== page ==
Why this Longing? by Charles Mackay

Why this longing, clay-clad spirit?
Why this fluttering of thy wings?
Why this striving to discover
Hidden and transcendent things?
Be contented in thy prison,
Thy captivity shall cease—
Taste the good that smiles before thee;
Restless spirit, be at peace!
With the roar of wintry forests,
With the thunder's crash and roll,
With the rush of stormy water,
Thou wouldst sympathize, O soul!
Thou wouldst ask them mighty questions
In a language of their own,
Untranslatable to mortals,
Yet not utterly unknown.
Thou wouldst fathom Life and Being,
Thou wouldst see through Birth and Death,
Thou wouldst solve the eternal riddle—
Thou a speck, a ray, a breath,
Thou wouldst look at stars and systems,
As if thou couldst understand
All the harmonies of Nature,
Struck by an Almighty hand.
With thy feeble logic, tracing
Upward from effect to cause,
Thou art foiled by Nature's barriers,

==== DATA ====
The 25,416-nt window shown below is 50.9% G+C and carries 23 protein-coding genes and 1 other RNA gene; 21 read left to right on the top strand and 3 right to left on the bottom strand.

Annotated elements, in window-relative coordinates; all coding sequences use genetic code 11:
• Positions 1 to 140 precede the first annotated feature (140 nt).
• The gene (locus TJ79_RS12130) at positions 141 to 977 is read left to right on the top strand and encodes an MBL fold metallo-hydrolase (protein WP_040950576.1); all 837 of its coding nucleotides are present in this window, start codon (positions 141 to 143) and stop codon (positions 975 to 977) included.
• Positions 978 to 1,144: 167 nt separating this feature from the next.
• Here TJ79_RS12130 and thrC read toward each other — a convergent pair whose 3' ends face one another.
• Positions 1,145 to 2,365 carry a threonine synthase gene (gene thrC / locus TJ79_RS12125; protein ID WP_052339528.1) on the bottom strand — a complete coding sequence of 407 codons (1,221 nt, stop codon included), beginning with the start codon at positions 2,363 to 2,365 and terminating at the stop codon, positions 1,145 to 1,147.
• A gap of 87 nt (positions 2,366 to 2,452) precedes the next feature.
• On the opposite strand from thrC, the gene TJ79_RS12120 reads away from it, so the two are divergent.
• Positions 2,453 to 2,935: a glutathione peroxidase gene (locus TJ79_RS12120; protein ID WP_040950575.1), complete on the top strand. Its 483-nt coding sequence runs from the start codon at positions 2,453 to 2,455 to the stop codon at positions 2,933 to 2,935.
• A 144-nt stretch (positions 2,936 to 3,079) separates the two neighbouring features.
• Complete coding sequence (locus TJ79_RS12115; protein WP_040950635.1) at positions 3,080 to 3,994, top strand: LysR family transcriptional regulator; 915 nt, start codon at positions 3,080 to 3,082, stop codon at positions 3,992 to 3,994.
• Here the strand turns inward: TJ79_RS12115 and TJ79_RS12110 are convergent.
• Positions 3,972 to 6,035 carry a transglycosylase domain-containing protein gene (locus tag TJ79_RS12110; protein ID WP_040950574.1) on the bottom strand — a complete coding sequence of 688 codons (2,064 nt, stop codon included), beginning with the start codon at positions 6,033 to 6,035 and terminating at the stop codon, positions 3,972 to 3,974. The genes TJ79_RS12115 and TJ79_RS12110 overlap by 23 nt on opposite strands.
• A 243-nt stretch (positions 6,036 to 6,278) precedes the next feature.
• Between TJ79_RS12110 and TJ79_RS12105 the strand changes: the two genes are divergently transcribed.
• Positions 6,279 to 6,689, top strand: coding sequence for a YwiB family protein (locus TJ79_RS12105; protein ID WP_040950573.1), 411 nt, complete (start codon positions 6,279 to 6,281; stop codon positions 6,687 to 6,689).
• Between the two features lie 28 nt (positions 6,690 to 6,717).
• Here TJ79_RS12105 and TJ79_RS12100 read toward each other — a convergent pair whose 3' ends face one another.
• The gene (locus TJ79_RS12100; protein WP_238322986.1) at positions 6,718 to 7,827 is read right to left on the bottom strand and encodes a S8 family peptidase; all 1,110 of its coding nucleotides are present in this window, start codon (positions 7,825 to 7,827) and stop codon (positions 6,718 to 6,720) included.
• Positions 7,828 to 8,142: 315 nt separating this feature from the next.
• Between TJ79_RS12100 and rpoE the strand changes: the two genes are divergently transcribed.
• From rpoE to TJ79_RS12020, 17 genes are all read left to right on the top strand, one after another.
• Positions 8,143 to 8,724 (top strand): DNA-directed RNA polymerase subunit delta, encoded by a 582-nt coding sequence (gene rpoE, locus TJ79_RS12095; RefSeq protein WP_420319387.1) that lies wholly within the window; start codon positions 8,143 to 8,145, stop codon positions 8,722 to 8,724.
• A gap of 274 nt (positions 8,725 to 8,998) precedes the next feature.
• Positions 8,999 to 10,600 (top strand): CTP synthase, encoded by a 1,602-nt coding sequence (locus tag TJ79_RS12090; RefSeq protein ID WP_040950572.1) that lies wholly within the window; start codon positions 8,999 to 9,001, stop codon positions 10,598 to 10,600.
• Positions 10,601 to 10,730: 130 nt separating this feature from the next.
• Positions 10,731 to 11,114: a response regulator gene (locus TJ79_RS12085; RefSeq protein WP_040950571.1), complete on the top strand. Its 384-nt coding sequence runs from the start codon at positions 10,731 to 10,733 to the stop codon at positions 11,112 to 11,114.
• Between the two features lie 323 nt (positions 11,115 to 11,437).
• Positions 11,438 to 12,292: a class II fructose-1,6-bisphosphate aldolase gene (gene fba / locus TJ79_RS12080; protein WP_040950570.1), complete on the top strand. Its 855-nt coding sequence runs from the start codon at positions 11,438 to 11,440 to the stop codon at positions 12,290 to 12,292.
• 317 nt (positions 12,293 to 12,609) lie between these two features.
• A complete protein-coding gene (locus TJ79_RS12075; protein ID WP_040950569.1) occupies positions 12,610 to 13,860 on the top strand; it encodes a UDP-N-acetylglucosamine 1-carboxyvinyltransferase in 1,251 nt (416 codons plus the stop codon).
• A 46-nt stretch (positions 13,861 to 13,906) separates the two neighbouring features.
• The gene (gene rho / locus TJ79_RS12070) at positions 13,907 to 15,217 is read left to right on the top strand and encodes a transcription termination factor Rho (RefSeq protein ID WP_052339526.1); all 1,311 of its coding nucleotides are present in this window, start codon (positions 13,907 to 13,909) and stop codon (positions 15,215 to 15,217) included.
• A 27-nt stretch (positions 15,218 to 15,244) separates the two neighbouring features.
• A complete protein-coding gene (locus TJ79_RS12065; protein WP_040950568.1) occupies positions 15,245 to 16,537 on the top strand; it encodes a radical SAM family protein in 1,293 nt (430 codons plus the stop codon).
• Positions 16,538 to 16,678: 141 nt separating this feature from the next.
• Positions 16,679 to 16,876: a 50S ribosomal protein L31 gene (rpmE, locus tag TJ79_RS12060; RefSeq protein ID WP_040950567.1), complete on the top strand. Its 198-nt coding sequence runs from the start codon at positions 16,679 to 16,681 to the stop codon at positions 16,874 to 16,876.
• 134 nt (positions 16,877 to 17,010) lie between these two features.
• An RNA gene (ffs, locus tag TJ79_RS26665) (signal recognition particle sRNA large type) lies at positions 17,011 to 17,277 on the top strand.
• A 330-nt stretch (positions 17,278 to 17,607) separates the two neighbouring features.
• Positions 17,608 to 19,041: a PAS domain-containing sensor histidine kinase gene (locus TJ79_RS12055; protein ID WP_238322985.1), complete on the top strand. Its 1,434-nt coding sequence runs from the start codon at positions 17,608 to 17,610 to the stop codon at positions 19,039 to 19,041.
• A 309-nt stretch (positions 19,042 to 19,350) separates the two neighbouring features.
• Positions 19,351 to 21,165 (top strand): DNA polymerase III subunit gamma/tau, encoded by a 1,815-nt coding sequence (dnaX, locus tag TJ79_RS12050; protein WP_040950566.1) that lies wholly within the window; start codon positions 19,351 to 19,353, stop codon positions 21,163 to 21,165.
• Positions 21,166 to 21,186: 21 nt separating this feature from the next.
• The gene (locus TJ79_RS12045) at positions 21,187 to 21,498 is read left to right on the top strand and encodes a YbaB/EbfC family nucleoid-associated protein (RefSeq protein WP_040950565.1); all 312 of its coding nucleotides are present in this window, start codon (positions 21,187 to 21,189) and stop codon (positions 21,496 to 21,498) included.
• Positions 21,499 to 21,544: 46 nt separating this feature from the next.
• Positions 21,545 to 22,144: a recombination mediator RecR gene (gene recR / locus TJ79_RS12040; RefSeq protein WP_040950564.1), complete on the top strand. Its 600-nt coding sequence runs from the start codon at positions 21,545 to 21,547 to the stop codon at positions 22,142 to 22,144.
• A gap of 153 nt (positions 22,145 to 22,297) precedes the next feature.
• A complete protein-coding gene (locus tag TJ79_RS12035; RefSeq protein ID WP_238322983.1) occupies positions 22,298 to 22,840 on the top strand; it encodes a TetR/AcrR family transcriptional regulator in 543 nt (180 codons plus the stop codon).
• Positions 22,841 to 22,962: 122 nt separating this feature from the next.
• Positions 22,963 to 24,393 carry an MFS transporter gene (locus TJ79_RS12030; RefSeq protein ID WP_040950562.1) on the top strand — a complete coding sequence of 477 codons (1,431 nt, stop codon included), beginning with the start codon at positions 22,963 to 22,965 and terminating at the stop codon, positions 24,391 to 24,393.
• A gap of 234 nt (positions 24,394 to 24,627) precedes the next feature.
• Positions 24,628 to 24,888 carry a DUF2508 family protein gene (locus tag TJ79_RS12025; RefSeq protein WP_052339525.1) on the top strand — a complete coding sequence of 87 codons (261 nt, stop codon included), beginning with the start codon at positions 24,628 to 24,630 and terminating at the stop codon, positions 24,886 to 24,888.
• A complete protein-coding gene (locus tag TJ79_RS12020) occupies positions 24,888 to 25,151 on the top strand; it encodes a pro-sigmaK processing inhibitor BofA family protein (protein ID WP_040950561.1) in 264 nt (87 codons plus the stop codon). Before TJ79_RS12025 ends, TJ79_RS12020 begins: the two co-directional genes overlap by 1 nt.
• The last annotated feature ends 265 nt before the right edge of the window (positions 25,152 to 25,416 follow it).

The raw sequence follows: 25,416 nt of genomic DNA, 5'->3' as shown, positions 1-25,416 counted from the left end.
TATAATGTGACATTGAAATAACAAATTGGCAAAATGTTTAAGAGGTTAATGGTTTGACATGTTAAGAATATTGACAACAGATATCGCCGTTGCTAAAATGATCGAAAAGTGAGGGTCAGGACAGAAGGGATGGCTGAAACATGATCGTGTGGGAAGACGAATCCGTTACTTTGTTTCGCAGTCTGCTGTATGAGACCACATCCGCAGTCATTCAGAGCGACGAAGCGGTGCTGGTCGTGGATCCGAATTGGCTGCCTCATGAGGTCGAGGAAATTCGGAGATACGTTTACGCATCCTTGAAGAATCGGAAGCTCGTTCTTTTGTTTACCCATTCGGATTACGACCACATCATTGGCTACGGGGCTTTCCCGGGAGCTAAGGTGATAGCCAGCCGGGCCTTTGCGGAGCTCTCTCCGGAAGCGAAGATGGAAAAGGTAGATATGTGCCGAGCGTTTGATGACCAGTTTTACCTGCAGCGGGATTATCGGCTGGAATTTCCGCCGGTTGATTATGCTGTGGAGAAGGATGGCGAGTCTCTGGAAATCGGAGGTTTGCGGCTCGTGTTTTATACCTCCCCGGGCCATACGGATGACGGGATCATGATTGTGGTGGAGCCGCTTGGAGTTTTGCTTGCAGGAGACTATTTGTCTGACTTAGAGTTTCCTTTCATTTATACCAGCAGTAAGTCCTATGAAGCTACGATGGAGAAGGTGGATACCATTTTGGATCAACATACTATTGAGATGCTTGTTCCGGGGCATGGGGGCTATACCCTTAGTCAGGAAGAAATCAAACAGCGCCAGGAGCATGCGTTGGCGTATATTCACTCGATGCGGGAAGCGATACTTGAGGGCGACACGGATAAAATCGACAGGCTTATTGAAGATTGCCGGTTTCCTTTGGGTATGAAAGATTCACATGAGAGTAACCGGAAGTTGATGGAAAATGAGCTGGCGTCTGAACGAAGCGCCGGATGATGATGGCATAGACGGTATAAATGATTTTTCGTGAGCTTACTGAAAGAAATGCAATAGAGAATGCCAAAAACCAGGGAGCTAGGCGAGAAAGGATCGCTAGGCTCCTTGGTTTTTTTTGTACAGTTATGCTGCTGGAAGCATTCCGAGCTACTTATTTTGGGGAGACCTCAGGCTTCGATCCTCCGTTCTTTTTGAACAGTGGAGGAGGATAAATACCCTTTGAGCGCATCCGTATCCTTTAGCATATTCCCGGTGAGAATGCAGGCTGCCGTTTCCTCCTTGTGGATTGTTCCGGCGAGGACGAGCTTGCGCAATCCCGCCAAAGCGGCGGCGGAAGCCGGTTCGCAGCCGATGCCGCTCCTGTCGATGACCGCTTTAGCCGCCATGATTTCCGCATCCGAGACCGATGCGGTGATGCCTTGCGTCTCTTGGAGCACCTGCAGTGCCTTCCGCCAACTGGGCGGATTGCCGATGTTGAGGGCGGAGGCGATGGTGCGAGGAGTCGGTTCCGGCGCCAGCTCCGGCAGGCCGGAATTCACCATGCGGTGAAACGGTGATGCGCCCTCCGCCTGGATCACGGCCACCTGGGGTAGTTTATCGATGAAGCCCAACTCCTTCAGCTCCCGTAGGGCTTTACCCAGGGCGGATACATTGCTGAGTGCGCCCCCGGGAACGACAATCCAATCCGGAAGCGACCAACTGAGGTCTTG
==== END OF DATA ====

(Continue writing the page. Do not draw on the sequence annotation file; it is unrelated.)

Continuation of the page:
And the limits of her laws.
Be at peace, thou struggling spirit!
Great Eternity denies
The unfolding of its secrets
In the circle of thine eyes.
Be contented with thy freedom—
Dawning is not perfect day;
There are truths thou canst not fathom,
Swaddled in thy robes of clay.
Rest in hope that if thy circle
Grow not wider here in Time,
God's Eternity shall give thee
Power of vision more sublime.
Clogged and bedded in the darkness,
Little germ abide thine hour,
Thoul't expand in proper season,
Into blossom, into flower.
Humble faith alone becomes thee
In the glooms where thou art lain:
Bright is the appointed future;
Wait—thou shalt not wait in vain.
Cease thy struggling, feeble spirit!
Fret not at thy prison bars;
Never shall thy mortal pinions
Make the circuit of the stars.
Here on Earth are duties for thee,
Suited to thine earthly scope;
Seek them, thou Immortal Spirit—
God is with thee—work in hope.